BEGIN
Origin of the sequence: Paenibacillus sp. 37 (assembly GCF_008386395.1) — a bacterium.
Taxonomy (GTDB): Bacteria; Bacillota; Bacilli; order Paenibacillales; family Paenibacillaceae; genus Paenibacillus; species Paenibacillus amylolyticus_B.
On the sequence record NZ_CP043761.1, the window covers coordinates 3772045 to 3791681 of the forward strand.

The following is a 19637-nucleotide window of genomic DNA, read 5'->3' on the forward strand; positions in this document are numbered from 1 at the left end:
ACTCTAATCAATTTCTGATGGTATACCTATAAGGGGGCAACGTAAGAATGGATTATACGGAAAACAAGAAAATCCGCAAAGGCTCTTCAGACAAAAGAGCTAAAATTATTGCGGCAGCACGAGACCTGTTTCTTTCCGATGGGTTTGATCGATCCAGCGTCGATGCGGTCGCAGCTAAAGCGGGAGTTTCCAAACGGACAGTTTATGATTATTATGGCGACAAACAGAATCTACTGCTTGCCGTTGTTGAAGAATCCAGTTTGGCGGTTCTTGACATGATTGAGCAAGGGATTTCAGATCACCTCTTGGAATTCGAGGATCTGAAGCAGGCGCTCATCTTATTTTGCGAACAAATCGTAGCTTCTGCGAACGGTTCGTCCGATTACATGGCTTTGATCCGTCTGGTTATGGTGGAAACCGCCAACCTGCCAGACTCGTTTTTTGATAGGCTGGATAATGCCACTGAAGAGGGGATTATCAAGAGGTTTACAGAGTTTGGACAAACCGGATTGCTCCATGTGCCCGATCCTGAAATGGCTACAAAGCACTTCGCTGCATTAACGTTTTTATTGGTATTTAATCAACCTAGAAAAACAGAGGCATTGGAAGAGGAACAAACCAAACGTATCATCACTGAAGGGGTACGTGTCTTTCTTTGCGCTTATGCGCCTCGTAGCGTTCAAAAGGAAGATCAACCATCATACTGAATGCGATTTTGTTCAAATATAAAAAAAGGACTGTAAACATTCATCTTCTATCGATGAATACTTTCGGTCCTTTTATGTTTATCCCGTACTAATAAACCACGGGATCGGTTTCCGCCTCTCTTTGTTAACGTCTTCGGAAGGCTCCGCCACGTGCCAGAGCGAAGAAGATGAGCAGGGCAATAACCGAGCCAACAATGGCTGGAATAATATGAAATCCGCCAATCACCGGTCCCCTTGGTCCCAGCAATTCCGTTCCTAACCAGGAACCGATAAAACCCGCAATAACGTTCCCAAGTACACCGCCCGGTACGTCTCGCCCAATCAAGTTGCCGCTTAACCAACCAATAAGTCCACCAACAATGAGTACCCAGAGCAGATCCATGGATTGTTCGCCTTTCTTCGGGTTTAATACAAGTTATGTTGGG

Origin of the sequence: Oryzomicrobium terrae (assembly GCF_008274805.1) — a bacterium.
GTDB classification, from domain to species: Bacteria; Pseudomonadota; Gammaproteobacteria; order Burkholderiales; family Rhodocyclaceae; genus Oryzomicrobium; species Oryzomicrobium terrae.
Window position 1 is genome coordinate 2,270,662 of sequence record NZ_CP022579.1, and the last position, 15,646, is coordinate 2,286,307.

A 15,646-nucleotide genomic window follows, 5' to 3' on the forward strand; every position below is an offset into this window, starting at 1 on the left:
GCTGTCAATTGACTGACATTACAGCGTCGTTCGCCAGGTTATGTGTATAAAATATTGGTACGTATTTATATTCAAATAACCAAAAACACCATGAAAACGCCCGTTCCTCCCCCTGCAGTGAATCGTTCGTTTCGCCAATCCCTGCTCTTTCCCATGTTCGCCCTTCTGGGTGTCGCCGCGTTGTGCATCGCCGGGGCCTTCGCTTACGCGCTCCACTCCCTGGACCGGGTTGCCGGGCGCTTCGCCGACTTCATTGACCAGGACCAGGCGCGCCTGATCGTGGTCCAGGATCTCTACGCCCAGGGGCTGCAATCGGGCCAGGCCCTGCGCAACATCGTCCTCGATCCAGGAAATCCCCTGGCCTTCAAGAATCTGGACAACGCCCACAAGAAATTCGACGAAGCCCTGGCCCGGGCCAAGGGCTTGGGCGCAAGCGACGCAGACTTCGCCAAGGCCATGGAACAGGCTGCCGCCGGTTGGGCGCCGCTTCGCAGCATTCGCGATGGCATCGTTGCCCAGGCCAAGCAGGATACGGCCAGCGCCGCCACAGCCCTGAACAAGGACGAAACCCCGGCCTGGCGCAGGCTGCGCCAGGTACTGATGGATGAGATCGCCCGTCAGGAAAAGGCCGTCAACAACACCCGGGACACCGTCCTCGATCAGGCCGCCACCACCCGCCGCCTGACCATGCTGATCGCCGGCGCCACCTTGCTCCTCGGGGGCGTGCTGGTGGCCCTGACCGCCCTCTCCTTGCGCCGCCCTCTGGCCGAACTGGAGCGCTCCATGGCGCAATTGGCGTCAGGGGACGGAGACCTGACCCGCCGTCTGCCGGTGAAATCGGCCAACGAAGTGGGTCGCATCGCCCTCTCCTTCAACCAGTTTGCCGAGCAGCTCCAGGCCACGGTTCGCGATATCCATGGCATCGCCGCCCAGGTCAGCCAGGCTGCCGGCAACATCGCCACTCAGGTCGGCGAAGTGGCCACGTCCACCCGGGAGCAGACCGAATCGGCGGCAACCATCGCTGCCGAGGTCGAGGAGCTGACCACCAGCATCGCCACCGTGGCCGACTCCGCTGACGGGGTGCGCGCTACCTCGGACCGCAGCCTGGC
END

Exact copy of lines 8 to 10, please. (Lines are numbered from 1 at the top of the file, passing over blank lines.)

Window position 1 is genome coordinate 2,270,662 of sequence record NZ_CP022579.1, and the last position, 15,646, is coordinate 2,286,307.

A 15,646-nucleotide genomic window follows, 5' to 3' on the forward strand; every position below is an offset into this window, starting at 1 on the left:
GCTGTCAATTGACTGACATTACAGCGTCGTTCGCCAGGTTATGTGTATAAAATATTGGTACGTATTTATATTCAAATAACCAAAAACACCATGAAAACGCCCGTTCCTCCCCCTGCAGTGAATCGTTCGTTTCGCCAATCCCTGCTCTTTCCCATGTTCGCCCTTCTGGGTGTCGCCGCGTTGTGCATCGCCGGGGCCTTCGCTTACGCGCTCCACTCCCTGGACCGGGTTGCCGGGCGCTTCGCCGACTTCATTGACCAGGACCAGGCGCGCCTGATCGTGGTCCAGGATCTCTACGCCCAGGGGCTGCAATCGGGCCAGGCCCTGCGCAACATCGTCCTCGATCCAGGAAATCCCCTGGCCTTCAAGAATCTGGACAACGCCCACAAGAAATTCGACGAAGCCCTGGCCCGGGCCAAGGGCTTGGGCGCAAGCGACGCAGACTTCGCCAAGGCCATGGAACAGGCTGCCGCCGGTTGGGCGCCGCTTCGCAGCATTCGCGATGGCATCGTTGCCCAGGCCAAGCAGGATACGGCCAGCGCCGCCACAGCCCTGAACAAGGACGAAACCCCGGCCTGGCGCAGGCTGCGCCAGGTACTGATGGATGAGATCGCCCGTCAGGAAAAGGCCGTCAACAACACCCGGGACACCGTCCTCGATCAGGCCGCCACCACCCGCCGCCTGACCATGCTGATCGCCGGCGCCACCTTGCTCCTCGGGGGCGTGCTGGTGGCCCTGACCGCCCTCTCCTTGCGCCGCCCTCTGGCCGAACTGGAGCGCTCCATGGCGCAATTGGCGTCAGGGGACGGAGACCTGACCCGCCGTCTGCCGGTGAAATCGGCCAACGAAGTGGGTCGCATCGCCCTCTCCTTCAACCAGTTTGCCGAGCAGCTCCAGGCCACGGTTCGCGATATCCATGGCATCGCCGCCCAGGTCAGCCAGGCTGCCGGCAACATCGCCACTCAGGTCGGCGAAGTGGCCACGTCCACCCGGGAGCAGACCGAATCGGCGGCAACCATCGCTGCCGAGGTCGAGGAGCTGACCACCAGCATCGCCACCGTGGCCGACTCCGCTGACGGGGTGCGCGCTACCTCGGACCGCAGCCTGGC